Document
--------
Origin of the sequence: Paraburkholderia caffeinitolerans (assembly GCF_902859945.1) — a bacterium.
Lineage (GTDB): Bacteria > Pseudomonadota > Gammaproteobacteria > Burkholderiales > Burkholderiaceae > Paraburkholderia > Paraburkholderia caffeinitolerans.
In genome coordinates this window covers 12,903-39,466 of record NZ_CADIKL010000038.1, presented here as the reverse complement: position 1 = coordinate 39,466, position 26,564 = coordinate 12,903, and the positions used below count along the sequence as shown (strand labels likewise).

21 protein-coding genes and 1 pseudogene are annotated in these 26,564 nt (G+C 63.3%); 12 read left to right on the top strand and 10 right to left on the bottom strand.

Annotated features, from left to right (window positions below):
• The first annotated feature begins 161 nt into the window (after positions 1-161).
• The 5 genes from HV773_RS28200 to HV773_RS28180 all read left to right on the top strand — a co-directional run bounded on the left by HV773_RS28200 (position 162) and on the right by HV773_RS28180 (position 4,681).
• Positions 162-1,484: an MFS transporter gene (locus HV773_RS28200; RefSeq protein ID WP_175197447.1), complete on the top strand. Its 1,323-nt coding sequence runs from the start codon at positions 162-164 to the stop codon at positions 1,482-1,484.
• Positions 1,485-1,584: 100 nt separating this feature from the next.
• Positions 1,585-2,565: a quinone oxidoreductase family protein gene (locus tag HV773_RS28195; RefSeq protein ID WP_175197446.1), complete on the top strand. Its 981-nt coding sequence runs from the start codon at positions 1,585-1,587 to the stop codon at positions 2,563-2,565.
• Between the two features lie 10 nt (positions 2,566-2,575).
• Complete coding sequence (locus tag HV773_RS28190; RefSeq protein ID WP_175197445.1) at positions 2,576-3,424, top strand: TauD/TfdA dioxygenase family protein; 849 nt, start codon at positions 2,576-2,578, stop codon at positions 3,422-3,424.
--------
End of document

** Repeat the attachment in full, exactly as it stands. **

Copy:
Origin of the sequence: Paraburkholderia caffeinitolerans (assembly GCF_902859945.1) — a bacterium.
Lineage (GTDB): Bacteria > Pseudomonadota > Gammaproteobacteria > Burkholderiales > Burkholderiaceae > Paraburkholderia > Paraburkholderia caffeinitolerans.
In genome coordinates this window covers 12,903-39,466 of record NZ_CADIKL010000038.1, presented here as the reverse complement: position 1 = coordinate 39,466, position 26,564 = coordinate 12,903, and the positions used below count along the sequence as shown (strand labels likewise).

21 protein-coding genes and 1 pseudogene are annotated in these 26,564 nt (G+C 63.3%); 12 read left to right on the top strand and 10 right to left on the bottom strand.

Annotated features, from left to right (window positions below):
• The first annotated feature begins 161 nt into the window (after positions 1-161).
• The 5 genes from HV773_RS28200 to HV773_RS28180 all read left to right on the top strand — a co-directional run bounded on the left by HV773_RS28200 (position 162) and on the right by HV773_RS28180 (position 4,681).
• Positions 162-1,484: an MFS transporter gene (locus HV773_RS28200; RefSeq protein ID WP_175197447.1), complete on the top strand. Its 1,323-nt coding sequence runs from the start codon at positions 162-164 to the stop codon at positions 1,482-1,484.
• Positions 1,485-1,584: 100 nt separating this feature from the next.
• Positions 1,585-2,565: a quinone oxidoreductase family protein gene (locus tag HV773_RS28195; RefSeq protein ID WP_175197446.1), complete on the top strand. Its 981-nt coding sequence runs from the start codon at positions 1,585-1,587 to the stop codon at positions 2,563-2,565.
• Between the two features lie 10 nt (positions 2,566-2,575).
• Complete coding sequence (locus tag HV773_RS28190; RefSeq protein ID WP_175197445.1) at positions 2,576-3,424, top strand: TauD/TfdA dioxygenase family protein; 849 nt, start codon at positions 2,576-2,578, stop codon at positions 3,422-3,424.